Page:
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July 14, 2012

Event: Utter: A Double Bill  《优剧》: 双剧目
Venue: Play Den, The Arts House 
Run: 5 – 7 July 2012
Director/导演: Nelson Chia (谢燊杰)
: Lez Ann Chong (张丽恩), Koh Wan Ching (许婉婧), Johnny Ng (黄家强), Rei Poh (傅正龙), Yang Kai Jie (杨凯杰)

As a pre-festival event to the Singapore Writers Festival (SWF), The Arts House presented two adaptations of local literati, Yeng Pway Ngon and O Thiam Chin’s works last weekend. I’ve read neither of the two writers’ works before this.

Given the teaser of a cafe setting with encounters between the creator of the stories and their characters, I was expecting something surreal or an insight into the creative mind of the writers. If the intention of such a setting was the same as my expectations, I’m afraid it wasn’t so. In both instances, they did start out with the writer in cafe, but I felt it wasn’t developed. Will come to that.

In the first play 《影子森林》(Shadows in the Jungle), adapted from 《画室》(“The Studio”) by 英培安 (Yeng Pway Ngon), a young man Jian Xiong appears in the cafe and we are invited into his story of when he awoke to find a bearded man with him, but who eventually became his companion in the jungle as they lived out the revolution, in their own world. I have no doubt that the original text is rich with context and spirit, but I couldn’t quite grasp the main message of the whole story in this adaptation. I felt that it might be better just to read the book.I understand it would be difficult to tell the full story with a 1-hour excerpt, but though you catch a glimpse, it wasn’t coming out as strong as I would have liked it. Was it a breaking out? A questioning of beliefs? The pace felt a little heavy/slow.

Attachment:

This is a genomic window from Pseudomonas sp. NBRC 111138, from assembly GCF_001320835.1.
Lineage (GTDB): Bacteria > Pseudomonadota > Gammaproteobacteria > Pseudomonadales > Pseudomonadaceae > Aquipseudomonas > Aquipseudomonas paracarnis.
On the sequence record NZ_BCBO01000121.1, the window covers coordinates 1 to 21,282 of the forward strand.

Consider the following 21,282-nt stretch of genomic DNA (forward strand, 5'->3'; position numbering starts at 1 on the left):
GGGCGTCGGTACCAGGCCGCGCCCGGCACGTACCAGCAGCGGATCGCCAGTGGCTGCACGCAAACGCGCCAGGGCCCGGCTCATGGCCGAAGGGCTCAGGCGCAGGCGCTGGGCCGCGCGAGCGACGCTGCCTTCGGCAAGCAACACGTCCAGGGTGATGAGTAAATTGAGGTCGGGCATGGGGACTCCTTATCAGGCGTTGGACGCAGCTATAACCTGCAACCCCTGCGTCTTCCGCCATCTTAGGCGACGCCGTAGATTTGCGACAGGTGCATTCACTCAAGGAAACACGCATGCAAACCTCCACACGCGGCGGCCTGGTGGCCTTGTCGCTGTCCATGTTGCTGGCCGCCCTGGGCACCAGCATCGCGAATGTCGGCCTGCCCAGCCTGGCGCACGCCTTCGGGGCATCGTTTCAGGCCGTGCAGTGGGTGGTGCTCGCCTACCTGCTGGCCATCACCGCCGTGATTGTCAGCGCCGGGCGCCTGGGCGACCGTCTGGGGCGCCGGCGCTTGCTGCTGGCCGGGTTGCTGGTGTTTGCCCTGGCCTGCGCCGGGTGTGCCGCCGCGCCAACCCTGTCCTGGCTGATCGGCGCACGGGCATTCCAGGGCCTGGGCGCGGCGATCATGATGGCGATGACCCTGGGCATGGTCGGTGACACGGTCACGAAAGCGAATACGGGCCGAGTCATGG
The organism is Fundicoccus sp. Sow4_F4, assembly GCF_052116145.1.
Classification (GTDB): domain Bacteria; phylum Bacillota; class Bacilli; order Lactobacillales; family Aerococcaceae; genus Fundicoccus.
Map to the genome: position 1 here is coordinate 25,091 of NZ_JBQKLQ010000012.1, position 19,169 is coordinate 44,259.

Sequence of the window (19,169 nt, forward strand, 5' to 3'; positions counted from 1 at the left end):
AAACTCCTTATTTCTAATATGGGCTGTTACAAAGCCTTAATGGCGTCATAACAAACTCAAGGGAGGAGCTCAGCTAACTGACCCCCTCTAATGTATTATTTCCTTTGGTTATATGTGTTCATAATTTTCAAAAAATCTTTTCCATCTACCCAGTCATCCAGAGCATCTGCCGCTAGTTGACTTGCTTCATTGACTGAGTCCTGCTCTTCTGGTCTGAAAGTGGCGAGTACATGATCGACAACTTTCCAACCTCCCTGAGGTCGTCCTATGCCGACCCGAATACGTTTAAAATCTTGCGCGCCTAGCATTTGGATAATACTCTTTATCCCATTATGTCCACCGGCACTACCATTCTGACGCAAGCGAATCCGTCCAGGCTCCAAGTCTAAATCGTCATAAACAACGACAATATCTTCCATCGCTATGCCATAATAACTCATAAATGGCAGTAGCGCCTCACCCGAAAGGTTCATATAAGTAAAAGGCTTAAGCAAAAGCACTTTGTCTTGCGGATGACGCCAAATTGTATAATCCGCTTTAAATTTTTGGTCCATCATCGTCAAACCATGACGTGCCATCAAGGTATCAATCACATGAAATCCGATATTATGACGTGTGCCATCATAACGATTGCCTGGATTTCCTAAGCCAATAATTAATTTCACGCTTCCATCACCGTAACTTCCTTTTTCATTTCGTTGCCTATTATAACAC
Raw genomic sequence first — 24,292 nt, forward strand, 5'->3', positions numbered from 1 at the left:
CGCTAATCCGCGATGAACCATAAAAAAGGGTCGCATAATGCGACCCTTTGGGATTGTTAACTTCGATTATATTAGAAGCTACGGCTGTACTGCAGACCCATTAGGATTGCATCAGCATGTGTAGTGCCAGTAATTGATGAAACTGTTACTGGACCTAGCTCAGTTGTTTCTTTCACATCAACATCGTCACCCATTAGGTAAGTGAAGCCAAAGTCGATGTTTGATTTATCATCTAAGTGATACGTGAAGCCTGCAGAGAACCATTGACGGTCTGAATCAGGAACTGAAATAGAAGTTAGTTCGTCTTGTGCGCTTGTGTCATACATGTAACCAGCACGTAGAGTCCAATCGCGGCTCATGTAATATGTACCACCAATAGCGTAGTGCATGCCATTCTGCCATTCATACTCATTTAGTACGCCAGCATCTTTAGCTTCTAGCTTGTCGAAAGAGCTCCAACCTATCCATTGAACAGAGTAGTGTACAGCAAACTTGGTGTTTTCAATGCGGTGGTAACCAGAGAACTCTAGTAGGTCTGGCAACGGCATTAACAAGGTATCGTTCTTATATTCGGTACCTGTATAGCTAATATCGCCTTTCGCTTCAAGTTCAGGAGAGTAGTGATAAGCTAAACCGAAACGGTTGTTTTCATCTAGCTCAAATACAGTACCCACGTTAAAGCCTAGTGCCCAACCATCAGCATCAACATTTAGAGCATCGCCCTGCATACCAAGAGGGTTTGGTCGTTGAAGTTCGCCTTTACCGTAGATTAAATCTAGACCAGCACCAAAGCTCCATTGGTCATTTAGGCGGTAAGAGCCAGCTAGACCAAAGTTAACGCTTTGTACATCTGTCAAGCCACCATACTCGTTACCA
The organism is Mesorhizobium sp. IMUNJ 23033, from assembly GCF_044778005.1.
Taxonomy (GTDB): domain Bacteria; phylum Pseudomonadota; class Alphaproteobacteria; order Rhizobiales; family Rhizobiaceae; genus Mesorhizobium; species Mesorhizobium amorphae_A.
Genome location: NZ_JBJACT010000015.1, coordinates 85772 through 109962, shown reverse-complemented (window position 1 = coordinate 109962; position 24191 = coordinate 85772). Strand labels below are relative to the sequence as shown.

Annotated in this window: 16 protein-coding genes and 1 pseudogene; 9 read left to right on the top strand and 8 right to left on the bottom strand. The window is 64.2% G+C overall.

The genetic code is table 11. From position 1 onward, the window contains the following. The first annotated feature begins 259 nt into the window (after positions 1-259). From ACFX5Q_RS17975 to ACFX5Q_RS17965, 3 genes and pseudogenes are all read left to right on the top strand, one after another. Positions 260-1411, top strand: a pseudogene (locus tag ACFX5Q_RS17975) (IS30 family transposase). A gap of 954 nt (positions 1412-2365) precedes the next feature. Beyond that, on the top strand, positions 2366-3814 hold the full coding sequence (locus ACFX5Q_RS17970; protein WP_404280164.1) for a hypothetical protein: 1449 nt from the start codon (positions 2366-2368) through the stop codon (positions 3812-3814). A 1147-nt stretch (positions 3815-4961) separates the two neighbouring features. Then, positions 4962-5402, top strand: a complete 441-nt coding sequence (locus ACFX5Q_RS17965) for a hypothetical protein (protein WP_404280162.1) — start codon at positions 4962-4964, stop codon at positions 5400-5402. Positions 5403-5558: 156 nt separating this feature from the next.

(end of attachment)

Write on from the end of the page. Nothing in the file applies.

Also, I felt that what started out as a promising cafe setting became somewhat forgotten along the way as that aspect wasn’t developed with a stronger integration except for the occasional “back to the writing table” moments. Technically, I felt the story would have been told with or without the inclusion of that. I think it would have been great if there was more of an exchange or interplay between the writer’s projection and his characters. Maybe it wasn’t the intention to be such as opposed to my expectations.

However, I think what’s good was that it kind of piqued an interest to read the original text, as it did for my friend, which I’m sure was one of the intentions.

In the second play The Yellow Elephant and The Girl Who Swallowed the Sun, adapted from O Thiam Chin’s short stories, the stories were more abstract in nature with a yellow elephant in a living room and the swallowing of stars and sun. The writer’s involvement was at its minimum, with no speech and only the passing of a note. Although I don’t think I got the metaphoric references that well, I appreciated the attempts to mash up the 2 short stories by using overlapping references like yellow and sun, culminating in a closing that  unified the characters from both stories. As abstract as this was, I believe it tells of the coming to terms with oneself.


In both plays, I think SWF’s effort to introduce more local literature outside of the main event in November is good. Though just excerpts, we get a peek into the books. Adaptations allow the works to be introduced to different masses, and I do hope to see more of these coming.

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